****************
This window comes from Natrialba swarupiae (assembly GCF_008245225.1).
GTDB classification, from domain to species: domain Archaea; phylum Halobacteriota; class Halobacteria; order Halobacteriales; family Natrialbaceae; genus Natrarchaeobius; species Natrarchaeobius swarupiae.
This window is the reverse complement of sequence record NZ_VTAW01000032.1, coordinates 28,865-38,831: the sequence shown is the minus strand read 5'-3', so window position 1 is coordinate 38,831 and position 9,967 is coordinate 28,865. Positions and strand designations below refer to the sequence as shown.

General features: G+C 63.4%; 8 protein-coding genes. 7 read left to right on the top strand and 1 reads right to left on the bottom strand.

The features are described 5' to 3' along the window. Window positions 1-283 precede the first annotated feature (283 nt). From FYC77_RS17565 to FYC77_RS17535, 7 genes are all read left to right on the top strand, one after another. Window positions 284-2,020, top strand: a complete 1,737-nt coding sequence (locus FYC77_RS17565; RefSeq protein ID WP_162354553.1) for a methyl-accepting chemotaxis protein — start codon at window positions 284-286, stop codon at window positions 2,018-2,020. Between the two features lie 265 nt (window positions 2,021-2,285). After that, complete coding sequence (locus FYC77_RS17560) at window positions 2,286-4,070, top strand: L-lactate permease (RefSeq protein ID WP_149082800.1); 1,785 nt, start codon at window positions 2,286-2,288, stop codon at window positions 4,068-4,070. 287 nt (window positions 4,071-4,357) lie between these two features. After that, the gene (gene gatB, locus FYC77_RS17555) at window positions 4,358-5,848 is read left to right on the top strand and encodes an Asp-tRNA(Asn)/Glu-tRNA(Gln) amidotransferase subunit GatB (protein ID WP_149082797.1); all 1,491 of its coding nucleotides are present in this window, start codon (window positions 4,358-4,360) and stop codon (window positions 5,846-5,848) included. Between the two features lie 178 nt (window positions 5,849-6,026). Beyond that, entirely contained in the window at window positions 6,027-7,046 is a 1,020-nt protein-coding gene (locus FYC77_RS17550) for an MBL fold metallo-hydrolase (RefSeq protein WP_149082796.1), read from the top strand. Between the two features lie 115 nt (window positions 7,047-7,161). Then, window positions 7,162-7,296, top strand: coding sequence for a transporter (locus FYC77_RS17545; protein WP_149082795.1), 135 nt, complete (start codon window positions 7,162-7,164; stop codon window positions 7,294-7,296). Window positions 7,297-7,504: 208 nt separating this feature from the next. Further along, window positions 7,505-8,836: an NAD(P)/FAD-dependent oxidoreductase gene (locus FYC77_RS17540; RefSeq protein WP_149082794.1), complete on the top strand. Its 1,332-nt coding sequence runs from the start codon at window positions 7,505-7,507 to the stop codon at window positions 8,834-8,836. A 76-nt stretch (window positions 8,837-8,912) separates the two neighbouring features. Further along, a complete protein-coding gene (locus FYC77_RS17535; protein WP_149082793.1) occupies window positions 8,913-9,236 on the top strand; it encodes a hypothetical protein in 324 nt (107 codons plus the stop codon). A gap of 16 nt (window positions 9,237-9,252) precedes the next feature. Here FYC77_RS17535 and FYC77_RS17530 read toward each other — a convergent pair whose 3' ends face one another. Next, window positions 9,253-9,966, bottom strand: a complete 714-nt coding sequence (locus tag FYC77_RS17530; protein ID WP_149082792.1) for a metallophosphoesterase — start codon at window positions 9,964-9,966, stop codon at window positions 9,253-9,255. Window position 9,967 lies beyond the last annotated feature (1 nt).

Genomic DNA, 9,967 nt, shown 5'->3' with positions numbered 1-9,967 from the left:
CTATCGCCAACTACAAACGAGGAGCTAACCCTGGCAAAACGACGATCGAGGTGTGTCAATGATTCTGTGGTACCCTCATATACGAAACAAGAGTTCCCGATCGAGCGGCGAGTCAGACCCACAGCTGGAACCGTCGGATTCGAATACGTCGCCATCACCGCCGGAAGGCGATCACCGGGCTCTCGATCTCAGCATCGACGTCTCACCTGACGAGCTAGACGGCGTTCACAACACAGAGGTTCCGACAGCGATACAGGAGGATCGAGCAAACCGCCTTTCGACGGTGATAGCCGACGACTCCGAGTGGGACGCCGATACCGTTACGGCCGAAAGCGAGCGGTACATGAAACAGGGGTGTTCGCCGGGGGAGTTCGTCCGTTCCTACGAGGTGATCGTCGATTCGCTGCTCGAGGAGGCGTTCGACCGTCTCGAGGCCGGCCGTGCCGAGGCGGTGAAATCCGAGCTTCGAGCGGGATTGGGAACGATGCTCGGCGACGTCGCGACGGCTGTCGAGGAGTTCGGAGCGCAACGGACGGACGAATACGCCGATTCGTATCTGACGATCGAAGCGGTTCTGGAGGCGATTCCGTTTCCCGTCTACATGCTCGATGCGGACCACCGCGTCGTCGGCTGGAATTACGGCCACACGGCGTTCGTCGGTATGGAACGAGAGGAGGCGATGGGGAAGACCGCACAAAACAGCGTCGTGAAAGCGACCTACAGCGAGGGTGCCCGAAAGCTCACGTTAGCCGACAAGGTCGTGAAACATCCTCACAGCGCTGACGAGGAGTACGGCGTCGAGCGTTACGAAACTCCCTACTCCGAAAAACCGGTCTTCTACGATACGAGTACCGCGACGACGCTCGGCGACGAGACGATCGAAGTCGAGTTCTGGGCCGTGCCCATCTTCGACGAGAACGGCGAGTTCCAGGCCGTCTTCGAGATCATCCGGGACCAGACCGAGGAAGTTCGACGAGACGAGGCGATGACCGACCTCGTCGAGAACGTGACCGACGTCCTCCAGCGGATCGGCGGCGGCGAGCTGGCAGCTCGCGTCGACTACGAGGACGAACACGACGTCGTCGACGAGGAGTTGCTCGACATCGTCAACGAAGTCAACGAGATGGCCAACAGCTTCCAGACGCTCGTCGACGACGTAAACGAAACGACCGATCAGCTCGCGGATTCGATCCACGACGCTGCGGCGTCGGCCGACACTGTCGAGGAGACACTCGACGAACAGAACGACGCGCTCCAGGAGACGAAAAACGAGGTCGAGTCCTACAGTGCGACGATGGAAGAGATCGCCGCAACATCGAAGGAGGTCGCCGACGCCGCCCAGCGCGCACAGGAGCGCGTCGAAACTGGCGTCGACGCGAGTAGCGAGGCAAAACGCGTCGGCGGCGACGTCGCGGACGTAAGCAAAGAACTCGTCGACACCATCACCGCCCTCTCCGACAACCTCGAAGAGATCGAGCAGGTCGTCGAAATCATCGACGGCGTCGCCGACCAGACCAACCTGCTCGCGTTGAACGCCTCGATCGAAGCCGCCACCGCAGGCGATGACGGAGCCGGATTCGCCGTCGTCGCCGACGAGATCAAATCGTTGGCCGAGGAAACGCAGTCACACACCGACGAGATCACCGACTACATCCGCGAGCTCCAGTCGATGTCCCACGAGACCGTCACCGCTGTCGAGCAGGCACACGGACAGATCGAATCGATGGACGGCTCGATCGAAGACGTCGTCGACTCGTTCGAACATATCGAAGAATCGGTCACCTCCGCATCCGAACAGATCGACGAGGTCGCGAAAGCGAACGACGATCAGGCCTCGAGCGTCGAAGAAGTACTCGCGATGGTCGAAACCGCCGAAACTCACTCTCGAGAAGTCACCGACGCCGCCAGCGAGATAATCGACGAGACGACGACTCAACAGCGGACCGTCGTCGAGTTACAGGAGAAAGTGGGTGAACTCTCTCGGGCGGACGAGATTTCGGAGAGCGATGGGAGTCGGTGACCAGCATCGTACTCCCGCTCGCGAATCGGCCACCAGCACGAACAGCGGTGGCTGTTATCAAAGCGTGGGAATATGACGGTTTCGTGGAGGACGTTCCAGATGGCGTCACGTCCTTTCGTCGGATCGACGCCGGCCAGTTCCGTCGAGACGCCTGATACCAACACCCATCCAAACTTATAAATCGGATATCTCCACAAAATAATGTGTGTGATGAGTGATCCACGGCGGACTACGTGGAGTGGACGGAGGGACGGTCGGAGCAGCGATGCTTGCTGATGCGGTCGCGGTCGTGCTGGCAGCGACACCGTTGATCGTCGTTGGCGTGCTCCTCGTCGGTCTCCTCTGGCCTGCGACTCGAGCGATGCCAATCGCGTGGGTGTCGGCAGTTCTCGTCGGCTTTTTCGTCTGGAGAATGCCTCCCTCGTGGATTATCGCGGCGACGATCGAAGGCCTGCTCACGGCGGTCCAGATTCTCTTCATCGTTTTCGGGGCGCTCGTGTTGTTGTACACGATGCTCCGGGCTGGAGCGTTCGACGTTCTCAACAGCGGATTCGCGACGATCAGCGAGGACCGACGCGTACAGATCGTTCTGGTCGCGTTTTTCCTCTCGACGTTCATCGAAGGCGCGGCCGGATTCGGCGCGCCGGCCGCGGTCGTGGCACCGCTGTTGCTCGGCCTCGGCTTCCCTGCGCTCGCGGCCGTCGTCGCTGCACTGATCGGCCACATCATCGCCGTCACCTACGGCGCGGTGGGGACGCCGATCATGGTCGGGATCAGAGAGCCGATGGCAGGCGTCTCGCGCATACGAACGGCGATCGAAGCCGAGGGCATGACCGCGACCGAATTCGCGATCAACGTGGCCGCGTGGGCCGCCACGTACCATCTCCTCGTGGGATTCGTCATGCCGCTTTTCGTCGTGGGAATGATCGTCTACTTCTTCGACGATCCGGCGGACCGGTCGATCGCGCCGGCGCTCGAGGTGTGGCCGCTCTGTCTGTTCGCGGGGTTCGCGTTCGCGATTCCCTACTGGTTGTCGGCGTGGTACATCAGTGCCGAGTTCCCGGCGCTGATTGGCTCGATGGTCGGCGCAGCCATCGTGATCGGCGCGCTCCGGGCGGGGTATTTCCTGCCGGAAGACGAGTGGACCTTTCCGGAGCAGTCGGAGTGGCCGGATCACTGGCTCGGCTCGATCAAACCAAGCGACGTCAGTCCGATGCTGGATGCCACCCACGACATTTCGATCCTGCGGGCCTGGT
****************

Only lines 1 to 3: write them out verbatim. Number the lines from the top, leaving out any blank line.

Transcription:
This window comes from Natrialba swarupiae (assembly GCF_008245225.1).
GTDB classification, from domain to species: domain Archaea; phylum Halobacteriota; class Halobacteria; order Halobacteriales; family Natrialbaceae; genus Natrarchaeobius; species Natrarchaeobius swarupiae.
This window is the reverse complement of sequence record NZ_VTAW01000032.1, coordinates 28,865-38,831: the sequence shown is the minus strand read 5'-3', so window position 1 is coordinate 38,831 and position 9,967 is coordinate 28,865. Positions and strand designations below refer to the sequence as shown.